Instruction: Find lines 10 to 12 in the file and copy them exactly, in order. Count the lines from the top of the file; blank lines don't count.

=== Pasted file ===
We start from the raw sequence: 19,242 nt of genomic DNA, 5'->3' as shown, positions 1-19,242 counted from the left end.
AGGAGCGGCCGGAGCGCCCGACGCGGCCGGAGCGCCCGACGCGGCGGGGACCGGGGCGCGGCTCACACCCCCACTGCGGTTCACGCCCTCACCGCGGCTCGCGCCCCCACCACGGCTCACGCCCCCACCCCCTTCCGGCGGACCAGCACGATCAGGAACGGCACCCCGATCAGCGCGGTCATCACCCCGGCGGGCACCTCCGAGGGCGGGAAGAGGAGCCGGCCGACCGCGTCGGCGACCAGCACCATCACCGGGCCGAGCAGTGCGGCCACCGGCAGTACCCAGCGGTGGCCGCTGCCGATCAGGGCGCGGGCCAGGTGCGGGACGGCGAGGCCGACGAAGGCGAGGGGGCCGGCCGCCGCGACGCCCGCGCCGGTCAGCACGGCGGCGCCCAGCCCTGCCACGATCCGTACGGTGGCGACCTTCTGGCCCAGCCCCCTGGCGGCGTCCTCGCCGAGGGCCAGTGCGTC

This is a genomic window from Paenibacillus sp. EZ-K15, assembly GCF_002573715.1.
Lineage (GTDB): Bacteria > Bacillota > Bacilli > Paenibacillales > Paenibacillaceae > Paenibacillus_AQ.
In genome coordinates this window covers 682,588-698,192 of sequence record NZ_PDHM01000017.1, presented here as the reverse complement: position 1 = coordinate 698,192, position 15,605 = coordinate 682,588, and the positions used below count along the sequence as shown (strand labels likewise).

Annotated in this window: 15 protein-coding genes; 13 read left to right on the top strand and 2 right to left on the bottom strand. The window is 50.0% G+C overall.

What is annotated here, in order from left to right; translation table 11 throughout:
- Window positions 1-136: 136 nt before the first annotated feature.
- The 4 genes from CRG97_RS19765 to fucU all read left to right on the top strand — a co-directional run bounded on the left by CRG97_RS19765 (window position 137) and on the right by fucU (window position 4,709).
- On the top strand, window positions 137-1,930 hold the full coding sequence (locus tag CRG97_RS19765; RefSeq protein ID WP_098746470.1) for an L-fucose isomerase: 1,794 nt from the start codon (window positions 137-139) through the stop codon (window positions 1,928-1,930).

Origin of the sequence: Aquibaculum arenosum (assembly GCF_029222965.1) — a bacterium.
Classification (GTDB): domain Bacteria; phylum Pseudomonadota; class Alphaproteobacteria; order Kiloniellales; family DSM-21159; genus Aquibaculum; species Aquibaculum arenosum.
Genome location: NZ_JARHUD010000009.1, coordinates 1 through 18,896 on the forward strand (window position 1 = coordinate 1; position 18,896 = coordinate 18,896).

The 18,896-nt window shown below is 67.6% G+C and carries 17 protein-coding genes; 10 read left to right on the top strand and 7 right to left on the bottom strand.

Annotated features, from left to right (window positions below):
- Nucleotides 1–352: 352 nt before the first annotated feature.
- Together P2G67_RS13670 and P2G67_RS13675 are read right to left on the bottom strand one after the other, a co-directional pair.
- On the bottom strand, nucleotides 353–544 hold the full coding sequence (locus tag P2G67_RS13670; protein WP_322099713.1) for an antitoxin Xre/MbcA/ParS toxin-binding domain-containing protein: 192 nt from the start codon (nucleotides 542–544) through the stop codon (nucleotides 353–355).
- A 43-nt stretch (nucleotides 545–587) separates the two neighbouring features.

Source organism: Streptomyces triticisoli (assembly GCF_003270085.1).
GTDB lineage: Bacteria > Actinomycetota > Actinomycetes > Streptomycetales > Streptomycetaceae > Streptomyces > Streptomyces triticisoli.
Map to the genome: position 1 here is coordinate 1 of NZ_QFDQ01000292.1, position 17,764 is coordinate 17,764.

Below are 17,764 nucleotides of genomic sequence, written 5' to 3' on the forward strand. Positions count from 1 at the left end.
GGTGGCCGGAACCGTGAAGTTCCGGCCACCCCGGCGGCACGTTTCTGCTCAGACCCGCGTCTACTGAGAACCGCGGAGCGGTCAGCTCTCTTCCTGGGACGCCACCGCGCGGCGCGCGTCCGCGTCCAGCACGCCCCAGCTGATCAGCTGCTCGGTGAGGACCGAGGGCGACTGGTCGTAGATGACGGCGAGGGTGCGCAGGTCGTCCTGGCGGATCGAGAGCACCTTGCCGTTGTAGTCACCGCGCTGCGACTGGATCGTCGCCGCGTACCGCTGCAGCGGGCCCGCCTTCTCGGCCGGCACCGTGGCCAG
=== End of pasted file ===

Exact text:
- On the top strand, window positions 137-1,930 hold the full coding sequence (locus tag CRG97_RS19765; RefSeq protein ID WP_098746470.1) for an L-fucose isomerase: 1,794 nt from the start codon (window positions 137-139) through the stop codon (window positions 1,928-1,930).

Origin of the sequence: Aquibaculum arenosum (assembly GCF_029222965.1) — a bacterium.
Classification (GTDB): domain Bacteria; phylum Pseudomonadota; class Alphaproteobacteria; order Kiloniellales; family DSM-21159; genus Aquibaculum; species Aquibaculum arenosum.